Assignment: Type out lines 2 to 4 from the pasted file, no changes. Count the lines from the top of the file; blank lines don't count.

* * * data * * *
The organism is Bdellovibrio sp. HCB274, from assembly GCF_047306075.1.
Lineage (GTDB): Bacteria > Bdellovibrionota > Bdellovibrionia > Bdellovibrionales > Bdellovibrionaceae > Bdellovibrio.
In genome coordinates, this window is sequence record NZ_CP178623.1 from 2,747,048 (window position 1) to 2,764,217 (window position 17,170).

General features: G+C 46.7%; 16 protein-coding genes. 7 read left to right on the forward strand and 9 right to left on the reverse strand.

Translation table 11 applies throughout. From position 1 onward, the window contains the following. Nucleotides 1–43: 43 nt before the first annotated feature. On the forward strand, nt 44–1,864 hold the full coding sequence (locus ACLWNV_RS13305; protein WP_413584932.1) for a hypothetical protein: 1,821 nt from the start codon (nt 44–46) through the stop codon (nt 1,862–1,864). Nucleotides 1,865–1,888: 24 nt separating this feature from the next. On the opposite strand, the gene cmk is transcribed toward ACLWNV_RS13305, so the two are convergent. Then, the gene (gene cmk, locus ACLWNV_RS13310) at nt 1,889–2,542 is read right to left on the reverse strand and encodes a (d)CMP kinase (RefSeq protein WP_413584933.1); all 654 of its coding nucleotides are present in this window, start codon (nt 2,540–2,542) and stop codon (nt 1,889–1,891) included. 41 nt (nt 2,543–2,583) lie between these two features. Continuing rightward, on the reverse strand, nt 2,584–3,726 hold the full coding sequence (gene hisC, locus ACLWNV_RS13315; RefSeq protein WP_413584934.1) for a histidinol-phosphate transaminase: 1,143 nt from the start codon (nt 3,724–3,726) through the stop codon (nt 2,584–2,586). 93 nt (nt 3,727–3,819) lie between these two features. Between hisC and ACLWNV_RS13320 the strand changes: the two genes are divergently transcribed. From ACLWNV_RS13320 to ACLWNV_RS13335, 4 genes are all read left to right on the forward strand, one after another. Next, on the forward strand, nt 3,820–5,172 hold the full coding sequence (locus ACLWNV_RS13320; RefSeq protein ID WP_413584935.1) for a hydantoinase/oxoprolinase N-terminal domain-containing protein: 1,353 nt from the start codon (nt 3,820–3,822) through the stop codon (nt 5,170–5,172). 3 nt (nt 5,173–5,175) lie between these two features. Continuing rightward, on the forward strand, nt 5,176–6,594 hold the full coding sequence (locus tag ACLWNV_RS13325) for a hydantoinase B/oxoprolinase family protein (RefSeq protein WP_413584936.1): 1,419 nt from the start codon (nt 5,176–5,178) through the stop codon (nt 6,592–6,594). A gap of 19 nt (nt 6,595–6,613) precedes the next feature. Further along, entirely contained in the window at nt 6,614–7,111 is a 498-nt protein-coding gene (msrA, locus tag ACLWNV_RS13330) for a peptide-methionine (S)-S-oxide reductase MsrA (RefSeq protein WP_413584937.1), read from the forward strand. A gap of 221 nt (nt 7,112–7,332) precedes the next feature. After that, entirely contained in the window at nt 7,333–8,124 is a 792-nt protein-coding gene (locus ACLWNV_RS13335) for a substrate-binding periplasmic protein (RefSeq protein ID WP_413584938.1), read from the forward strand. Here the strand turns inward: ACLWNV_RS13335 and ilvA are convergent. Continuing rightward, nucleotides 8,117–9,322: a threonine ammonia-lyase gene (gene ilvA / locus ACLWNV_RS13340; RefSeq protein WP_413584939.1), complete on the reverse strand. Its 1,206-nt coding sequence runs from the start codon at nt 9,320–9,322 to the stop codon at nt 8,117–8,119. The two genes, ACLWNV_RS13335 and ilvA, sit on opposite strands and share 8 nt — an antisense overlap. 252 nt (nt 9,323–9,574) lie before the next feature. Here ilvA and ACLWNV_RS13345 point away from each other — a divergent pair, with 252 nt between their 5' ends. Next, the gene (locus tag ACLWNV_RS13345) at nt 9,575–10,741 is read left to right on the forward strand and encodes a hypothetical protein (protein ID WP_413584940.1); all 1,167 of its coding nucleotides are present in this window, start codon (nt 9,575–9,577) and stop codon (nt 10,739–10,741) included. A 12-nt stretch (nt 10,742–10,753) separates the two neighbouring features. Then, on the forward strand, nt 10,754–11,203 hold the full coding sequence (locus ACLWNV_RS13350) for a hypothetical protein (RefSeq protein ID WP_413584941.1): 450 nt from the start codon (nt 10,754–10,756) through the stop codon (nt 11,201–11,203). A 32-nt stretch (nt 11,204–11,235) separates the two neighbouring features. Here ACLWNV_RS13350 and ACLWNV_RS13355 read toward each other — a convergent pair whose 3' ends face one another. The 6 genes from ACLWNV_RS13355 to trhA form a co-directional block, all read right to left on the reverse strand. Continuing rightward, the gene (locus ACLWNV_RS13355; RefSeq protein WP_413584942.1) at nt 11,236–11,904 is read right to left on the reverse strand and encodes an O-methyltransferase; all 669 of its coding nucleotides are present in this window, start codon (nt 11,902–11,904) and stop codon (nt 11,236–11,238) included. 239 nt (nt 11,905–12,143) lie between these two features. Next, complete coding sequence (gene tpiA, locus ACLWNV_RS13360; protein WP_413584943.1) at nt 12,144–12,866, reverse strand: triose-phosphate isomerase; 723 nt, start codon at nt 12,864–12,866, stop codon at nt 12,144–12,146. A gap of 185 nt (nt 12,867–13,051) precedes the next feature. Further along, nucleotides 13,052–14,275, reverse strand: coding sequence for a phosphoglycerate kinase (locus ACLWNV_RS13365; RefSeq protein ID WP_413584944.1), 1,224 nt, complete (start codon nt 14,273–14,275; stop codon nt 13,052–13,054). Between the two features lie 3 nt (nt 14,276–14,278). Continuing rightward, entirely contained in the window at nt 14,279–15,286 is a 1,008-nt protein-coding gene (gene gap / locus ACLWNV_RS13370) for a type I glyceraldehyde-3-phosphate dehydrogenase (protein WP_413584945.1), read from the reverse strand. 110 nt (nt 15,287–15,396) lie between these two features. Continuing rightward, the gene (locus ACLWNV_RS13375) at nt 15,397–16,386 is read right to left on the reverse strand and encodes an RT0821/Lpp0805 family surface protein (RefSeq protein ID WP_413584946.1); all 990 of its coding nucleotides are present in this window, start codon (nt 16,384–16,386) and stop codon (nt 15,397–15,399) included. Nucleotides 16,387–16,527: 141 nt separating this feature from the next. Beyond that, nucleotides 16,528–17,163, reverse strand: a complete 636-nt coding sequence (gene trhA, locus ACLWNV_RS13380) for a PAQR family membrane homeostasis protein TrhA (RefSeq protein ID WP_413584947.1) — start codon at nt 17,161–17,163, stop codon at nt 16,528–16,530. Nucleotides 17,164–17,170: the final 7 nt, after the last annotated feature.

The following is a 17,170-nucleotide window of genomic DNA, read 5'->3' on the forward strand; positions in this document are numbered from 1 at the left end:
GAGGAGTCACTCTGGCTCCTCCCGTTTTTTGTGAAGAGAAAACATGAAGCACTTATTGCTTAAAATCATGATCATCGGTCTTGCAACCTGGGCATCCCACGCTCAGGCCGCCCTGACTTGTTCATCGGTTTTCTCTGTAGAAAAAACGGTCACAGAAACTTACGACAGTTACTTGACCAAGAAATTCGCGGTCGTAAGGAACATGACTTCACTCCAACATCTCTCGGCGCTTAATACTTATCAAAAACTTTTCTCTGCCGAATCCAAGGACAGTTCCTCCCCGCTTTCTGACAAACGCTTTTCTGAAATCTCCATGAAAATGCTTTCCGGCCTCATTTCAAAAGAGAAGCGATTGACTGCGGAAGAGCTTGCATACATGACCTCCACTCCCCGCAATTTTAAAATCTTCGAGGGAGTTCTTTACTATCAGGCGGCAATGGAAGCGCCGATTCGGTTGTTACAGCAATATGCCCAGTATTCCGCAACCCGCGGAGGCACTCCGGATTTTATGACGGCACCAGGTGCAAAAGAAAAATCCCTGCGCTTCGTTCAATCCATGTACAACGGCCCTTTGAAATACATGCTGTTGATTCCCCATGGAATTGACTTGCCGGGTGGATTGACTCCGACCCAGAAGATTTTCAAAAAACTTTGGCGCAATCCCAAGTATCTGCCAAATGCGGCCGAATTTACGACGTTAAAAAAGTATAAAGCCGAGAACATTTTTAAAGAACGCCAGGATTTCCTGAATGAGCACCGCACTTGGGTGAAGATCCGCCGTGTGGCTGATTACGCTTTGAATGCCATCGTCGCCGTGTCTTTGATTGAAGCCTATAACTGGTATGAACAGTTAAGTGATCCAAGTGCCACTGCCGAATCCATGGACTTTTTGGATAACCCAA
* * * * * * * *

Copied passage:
Lineage (GTDB): Bacteria > Bdellovibrionota > Bdellovibrionia > Bdellovibrionales > Bdellovibrionaceae > Bdellovibrio.
In genome coordinates, this window is sequence record NZ_CP178623.1 from 2,747,048 (window position 1) to 2,764,217 (window position 17,170).

General features: G+C 46.7%; 16 protein-coding genes. 7 read left to right on the forward strand and 9 right to left on the reverse strand.